As consumers we all can recall the experiences that have left us feeling abused and mistreated by companies we have selected to give our money to. In some instances I promised to myself never to come back for more and kept my promise – I would rather go back to dial-up ISP than deal with Comcast.
According to the research of Bruce Temkin, former Forrester analyst and an authority on Customer Experience management,
In Forrester’s 2010 Customer Experience Ranking of 133 companies, Comcast came in 126th for it’s Internet business and 125th for its TV service. It also came in 105th/109th out of 114 companies in the 2008 rankings and 95th/101st out of 112 firms in the 2007 rankings.
The point of this writing is not to bash Comcast, even though it definitely deserves bashing, but to ask an important question: Does the Customer Experience (or Customer Satisfaction) really matter if in spite of its miserable scores a company like Comcast can produce healthy profits?
These financial statements show steady growth in revenues and profits over the same periods, and the numbers do not provide any evidence to support the belief that mistreatment of the customers is a good business practice.
I have posed this question to Bruce and his response
“@piplzchoice Good question. Cust exp is a long-term asset. Comcast (and others in the industry) are squandering it. It will catch up to them.”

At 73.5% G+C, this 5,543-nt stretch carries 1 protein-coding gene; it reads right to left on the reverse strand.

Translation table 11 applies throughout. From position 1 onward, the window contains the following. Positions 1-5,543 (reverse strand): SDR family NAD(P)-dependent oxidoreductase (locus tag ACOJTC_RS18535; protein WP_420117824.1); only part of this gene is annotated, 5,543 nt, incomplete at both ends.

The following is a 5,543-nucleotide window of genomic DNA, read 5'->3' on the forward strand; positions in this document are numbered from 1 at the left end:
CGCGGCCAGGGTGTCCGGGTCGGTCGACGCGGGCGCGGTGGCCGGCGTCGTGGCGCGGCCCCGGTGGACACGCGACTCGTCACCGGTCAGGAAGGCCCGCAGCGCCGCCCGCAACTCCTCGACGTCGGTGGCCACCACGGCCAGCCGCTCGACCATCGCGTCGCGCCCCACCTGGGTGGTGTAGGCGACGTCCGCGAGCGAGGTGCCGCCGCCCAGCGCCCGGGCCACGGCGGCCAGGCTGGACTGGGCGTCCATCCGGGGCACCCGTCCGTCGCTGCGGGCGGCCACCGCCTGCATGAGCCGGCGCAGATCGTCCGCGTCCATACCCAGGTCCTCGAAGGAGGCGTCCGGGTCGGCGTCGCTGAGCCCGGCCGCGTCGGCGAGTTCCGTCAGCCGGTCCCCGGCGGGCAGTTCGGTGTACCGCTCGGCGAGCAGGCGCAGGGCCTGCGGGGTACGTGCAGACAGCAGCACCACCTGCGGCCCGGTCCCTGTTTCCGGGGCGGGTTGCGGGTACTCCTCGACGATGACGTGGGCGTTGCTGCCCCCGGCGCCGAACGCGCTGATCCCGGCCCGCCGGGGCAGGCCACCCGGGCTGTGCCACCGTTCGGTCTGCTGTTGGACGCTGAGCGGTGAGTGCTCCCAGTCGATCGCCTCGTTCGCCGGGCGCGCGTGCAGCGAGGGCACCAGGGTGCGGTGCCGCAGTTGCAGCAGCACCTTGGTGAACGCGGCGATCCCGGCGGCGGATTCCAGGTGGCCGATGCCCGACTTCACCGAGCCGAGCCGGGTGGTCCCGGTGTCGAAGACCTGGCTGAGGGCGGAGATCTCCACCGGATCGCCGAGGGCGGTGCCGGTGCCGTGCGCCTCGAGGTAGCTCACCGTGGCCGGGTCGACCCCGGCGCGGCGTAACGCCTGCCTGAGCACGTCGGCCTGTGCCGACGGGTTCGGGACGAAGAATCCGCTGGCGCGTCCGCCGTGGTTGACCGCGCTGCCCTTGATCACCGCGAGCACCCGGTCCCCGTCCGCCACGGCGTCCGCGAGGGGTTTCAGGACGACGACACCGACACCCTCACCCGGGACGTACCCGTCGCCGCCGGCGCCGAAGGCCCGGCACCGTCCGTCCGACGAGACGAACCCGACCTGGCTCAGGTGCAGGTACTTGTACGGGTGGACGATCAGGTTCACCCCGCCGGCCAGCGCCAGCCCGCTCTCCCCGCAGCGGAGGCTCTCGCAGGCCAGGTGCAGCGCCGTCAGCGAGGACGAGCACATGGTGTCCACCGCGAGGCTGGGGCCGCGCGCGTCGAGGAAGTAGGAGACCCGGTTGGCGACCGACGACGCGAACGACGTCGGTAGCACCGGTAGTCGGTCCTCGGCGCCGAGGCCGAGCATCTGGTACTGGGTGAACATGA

This response is encouraging, but not entirely satisfying because it appeals to emotional belief (faith). I would prefer some empiric evidence of correlation between profitability and customer experience ratings or reputation.
I have heard about Claes Fornell of CFI Group who has done very interesting work in that field, but yet to learn more about that methodology.
To be fair, one example, particularly of a company that operates in rapidly growing market with very few competitors, does not offer any meaningful insight and I would love to find some other, more representative examples.
Woody Allen once said – “I would gladly accept existence of God if he would give me some evidence of his existence, like transferring $5M to my Swiss bank account”. Please let me know if you are aware of any definitive studies and/or methodologies that quantify and/or predict financial performance based on the Customer Experience – I am still faithful, but yearn for evidence.